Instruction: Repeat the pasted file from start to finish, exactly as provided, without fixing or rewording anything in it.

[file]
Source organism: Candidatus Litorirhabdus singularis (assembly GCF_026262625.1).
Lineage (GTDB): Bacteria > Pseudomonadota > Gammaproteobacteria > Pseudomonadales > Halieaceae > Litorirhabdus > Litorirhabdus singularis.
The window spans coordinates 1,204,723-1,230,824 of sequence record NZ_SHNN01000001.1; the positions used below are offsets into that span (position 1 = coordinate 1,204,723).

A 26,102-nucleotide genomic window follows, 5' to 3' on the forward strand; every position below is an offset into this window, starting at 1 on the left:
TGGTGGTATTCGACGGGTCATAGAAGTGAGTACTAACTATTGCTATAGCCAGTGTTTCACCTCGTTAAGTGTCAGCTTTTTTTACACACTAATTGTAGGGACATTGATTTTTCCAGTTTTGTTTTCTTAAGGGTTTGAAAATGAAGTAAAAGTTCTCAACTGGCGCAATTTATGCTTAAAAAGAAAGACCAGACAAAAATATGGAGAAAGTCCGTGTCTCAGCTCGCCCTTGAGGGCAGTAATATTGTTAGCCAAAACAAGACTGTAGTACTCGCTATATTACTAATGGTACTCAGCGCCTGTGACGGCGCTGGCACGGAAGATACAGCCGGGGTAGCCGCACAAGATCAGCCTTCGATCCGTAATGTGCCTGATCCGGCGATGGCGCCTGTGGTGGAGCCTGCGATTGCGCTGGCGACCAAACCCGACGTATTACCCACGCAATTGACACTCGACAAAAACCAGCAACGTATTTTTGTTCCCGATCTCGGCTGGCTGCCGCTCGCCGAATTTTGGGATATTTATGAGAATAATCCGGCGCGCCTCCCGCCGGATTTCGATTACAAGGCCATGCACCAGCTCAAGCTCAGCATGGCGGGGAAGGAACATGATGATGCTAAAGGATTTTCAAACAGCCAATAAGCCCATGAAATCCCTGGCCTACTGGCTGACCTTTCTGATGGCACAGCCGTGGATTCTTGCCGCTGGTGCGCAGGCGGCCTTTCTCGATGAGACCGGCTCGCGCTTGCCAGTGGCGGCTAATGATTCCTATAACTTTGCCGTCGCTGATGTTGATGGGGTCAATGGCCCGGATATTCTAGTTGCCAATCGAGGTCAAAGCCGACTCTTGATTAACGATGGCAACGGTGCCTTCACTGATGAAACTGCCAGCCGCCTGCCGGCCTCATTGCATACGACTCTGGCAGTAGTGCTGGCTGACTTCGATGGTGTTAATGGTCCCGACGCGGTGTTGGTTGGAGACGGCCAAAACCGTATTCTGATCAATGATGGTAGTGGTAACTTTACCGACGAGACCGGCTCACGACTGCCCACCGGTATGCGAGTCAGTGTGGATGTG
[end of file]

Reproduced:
Source organism: Candidatus Litorirhabdus singularis (assembly GCF_026262625.1).
Lineage (GTDB): Bacteria > Pseudomonadota > Gammaproteobacteria > Pseudomonadales > Halieaceae > Litorirhabdus > Litorirhabdus singularis.
The window spans coordinates 1,204,723-1,230,824 of sequence record NZ_SHNN01000001.1; the positions used below are offsets into that span (position 1 = coordinate 1,204,723).

A 26,102-nucleotide genomic window follows, 5' to 3' on the forward strand; every position below is an offset into this window, starting at 1 on the left:
TGGTGGTATTCGACGGGTCATAGAAGTGAGTACTAACTATTGCTATAGCCAGTGTTTCACCTCGTTAAGTGTCAGCTTTTTTTACACACTAATTGTAGGGACATTGATTTTTCCAGTTTTGTTTTCTTAAGGGTTTGAAAATGAAGTAAAAGTTCTCAACTGGCGCAATTTATGCTTAAAAAGAAAGACCAGACAAAAATATGGAGAAAGTCCGTGTCTCAGCTCGCCCTTGAGGGCAGTAATATTGTTAGCCAAAACAAGACTGTAGTACTCGCTATATTACTAATGGTACTCAGCGCCTGTGACGGCGCTGGCACGGAAGATACAGCCGGGGTAGCCGCACAAGATCAGCCTTCGATCCGTAATGTGCCTGATCCGGCGATGGCGCCTGTGGTGGAGCCTGCGATTGCGCTGGCGACCAAACCCGACGTATTACCCACGCAATTGACACTCGACAAAAACCAGCAACGTATTTTTGTTCCCGATCTCGGCTGGCTGCCGCTCGCCGAATTTTGGGATATTTATGAGAATAATCCGGCGCGCCTCCCGCCGGATTTCGATTACAAGGCCATGCACCAGCTCAAGCTCAGCATGGCGGGGAAGGAACATGATGATGCTAAAGGATTTTCAAACAGCCAATAAGCCCATGAAATCCCTGGCCTACTGGCTGACCTTTCTGATGGCACAGCCGTGGATTCTTGCCGCTGGTGCGCAGGCGGCCTTTCTCGATGAGACCGGCTCGCGCTTGCCAGTGGCGGCTAATGATTCCTATAACTTTGCCGTCGCTGATGTTGATGGGGTCAATGGCCCGGATATTCTAGTTGCCAATCGAGGTCAAAGCCGACTCTTGATTAACGATGGCAACGGTGCCTTCACTGATGAAACTGCCAGCCGCCTGCCGGCCTCATTGCATACGACTCTGGCAGTAGTGCTGGCTGACTTCGATGGTGTTAATGGTCCCGACGCGGTGTTGGTTGGAGACGGCCAAAACCGTATTCTGATCAATGATGGTAGTGGTAACTTTACCGACGAGACCGGCTCACGACTGCCCACCGGTATGCGAGTCAGTGTGGATGTG